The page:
One year after the state approved a plan to treat additional solid waste at a Willets Point transfer station, a proposal to process even more garbage at the site has drawn fire from borough politicians.
Tully Environmental on 34th Avenue in Willets Point has applied to the state Department of Environmental Conservation to increase the amount of putrescible solid waste, or household garbage, from 900 tons per day to 1,375 tons per day. The change would increase truck traffic by 66 vehicles per day.
The waste transfer station was originally set up in 2001 as a temporary solution to the closing of the giant Fresh Kills landfill in Staten Island.
"In government, we've discovered 'temporary' is a misnomer," said state Sen. Toby Ann Stavisky (D-Flushing) at a Friday news conference in front of Tully.
The waste transfer station has been the target of scrutiny since before its inception. In March 2001, hundreds of Flushing residents and business owners protested the plan to open the facility.
Last year the state approved Tully's plan to treat more solid waste and less construction debris at the site despite opposition from Queens Borough President Helen Marshall.
The state DEC is expected to make a decision on the application in April.
"Our program staff is reviewing their application," said Matt Burns, a spokesman for the DEC, who otherwise would not comment on the issue.
Tully did not return phone calls for comment.
Willets Point, the parcel of land between the Flushing River and Shea Stadium also known as the Iron Triangle, is dominated by auto repair shops, factories and junkyards. The city recently hired a consulting firm to come up with a plan to change the area, and a convention center, retail businesses and hotels have all been named as possibilities.
Councilman John Liu (D-Flushing) and Assemblyman Barry Grodenchik (D-Flushing) joined Stavisky at the Friday event. As 18-wheelers drove down the muddy street behind them, the three said they found it ironic that the state was considering allowing more trash at the site at the same time the city was coming up with a plan to develop Willets Point.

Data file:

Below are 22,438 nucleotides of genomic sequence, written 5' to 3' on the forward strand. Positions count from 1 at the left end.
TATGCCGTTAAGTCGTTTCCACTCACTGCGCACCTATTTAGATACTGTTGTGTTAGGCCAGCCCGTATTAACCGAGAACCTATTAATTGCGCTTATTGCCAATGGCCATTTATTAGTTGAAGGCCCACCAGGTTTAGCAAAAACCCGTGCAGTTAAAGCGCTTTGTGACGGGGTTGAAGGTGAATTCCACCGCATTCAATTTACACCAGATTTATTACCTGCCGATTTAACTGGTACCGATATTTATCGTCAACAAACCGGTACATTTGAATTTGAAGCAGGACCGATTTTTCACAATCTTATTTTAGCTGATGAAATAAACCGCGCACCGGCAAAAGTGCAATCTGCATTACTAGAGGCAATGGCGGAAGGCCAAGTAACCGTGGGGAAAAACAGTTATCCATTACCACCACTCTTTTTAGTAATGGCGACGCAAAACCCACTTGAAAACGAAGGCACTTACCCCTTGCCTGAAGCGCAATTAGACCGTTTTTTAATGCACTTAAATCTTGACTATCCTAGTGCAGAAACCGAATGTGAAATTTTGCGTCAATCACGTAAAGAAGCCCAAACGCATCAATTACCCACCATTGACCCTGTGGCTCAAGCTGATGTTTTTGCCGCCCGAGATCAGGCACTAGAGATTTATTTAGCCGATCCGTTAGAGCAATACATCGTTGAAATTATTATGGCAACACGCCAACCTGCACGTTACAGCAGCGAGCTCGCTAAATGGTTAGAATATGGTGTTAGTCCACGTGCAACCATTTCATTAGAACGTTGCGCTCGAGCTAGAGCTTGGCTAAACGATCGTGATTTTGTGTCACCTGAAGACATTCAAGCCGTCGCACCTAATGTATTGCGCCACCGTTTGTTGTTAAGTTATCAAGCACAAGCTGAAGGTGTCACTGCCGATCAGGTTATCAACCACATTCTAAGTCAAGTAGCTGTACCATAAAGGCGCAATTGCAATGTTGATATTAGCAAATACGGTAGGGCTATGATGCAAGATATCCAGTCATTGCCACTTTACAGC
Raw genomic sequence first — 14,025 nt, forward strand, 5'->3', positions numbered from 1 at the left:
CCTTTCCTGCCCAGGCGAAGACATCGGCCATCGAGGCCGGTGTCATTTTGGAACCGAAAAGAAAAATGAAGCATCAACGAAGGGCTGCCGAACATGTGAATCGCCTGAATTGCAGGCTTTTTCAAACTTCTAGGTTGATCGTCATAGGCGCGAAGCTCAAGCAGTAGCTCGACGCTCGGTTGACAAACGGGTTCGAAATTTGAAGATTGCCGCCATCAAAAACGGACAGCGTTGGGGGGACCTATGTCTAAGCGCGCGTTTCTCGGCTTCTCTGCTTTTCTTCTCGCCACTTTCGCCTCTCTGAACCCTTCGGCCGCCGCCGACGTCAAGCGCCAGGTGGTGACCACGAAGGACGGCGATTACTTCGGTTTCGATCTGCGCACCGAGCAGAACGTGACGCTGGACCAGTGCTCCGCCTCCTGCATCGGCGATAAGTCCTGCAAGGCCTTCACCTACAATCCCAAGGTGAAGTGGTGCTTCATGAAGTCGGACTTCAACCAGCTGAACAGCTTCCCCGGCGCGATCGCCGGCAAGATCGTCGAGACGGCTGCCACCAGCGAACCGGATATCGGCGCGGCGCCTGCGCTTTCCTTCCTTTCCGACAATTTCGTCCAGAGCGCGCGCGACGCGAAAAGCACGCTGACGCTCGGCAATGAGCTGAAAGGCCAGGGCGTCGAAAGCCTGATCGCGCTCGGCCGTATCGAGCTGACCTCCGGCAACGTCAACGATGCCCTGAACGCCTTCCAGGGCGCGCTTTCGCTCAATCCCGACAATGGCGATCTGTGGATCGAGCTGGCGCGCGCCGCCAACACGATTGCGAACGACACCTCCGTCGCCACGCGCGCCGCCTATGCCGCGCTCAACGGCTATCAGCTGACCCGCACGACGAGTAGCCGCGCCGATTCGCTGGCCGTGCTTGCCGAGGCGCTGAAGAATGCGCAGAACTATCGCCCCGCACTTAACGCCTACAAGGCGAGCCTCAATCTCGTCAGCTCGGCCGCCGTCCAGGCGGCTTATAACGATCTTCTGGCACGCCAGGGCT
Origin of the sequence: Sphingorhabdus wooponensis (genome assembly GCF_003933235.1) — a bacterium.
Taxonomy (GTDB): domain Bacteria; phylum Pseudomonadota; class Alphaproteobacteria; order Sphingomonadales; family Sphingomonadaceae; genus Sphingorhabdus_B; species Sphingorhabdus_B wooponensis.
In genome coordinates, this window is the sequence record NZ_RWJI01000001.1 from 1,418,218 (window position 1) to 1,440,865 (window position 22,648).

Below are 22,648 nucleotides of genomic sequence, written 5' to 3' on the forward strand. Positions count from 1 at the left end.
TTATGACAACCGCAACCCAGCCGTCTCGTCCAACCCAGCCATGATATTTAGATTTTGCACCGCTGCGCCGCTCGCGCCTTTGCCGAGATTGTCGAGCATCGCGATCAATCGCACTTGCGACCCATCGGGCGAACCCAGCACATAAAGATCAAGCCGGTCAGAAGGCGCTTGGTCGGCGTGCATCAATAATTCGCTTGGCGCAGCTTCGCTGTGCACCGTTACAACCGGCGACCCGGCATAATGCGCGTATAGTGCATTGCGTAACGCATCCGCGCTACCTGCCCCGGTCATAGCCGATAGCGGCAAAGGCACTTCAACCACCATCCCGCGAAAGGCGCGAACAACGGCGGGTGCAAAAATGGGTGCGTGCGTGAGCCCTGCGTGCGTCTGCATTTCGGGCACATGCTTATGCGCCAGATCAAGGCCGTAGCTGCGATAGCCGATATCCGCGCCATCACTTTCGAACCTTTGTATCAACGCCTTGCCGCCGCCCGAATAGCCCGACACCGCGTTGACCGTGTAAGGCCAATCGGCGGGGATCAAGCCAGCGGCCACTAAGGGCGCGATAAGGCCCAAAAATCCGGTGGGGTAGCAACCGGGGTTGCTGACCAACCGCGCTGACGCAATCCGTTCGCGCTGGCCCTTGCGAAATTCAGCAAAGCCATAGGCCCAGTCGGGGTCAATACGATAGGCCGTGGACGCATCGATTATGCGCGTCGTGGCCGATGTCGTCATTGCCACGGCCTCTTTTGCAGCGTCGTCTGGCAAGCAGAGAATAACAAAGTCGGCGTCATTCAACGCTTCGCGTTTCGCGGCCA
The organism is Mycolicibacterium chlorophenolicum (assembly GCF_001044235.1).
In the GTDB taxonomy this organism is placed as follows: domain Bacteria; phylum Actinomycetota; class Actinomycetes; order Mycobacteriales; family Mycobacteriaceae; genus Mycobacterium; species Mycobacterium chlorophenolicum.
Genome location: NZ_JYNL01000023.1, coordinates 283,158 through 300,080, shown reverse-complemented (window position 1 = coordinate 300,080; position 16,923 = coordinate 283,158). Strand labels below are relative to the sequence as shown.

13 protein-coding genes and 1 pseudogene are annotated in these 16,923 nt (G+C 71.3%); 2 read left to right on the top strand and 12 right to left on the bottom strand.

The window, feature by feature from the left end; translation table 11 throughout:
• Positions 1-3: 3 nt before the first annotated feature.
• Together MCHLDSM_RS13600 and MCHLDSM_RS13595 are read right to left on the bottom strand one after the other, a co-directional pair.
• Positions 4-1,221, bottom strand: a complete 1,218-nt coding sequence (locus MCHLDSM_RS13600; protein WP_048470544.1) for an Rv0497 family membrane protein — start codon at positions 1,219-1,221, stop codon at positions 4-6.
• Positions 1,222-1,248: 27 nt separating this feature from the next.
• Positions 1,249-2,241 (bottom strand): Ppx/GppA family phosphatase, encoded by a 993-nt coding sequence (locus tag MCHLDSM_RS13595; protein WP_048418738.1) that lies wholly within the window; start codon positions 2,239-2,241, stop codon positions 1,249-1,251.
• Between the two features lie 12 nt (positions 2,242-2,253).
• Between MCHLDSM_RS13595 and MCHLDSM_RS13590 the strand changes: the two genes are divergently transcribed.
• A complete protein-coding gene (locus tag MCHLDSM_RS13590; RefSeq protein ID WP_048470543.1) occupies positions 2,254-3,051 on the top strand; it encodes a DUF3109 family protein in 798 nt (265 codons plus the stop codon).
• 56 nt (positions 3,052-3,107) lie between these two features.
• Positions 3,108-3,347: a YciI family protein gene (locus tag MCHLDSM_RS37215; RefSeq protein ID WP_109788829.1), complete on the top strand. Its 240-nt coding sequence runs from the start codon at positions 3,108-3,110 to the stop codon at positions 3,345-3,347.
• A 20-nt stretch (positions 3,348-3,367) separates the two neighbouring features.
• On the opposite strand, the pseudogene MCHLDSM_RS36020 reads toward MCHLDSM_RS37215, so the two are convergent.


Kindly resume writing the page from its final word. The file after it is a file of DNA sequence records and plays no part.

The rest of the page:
"They are really taking a knife and sticking it in the back of this [development] proposal," Grodenchik said.
Since the closing of Fresh Kills, the city has strained to find places to treat its trash. Garbage trucks take their waste to private carriers such as Tully, where they are loaded onto larger trucks and driven to dumps in states such as Pennsylvania and Virginia.
The reliance on trucks is costly, and the city is working on a plan to reopen waste transfer stations along the waterfront and send trash out of state via barges. One of those stations is in College Point.
Despite these trash struggles, Liu said the city could find other places to treat the additional solid waste.
In addition to treating more solid waste, Tully would accept 75 tons per day of construction debris, an increase from 50 tons per day, and continue to treat 50 tons per day of sewage grit.
The politicians also worried that the plan would have a bad environmental impact.
Liu said leeching, the liquid byproduct of trash held in tanks at the facility, could slip out of the tanks and contaminate the soil.
"I think there is a great deal of potential for this seepage to occur; that potential is greatly compounded if we increase the capacity of this transfer site," Liu said.
Stavisky said garbage often falls off the trucks and makes its way into the Flushing River.
"This is an environmental nightmare," Stavisky said. "We're trying to make the Flushing River cleaner, not dirtier, and unfortunately that what's going to happen here."
Reach reporter Alexander Dworkowitz by e-mail at Timesledger@aol.com or call 718-229-0300, Ext. 141.
©2003 Community News Group
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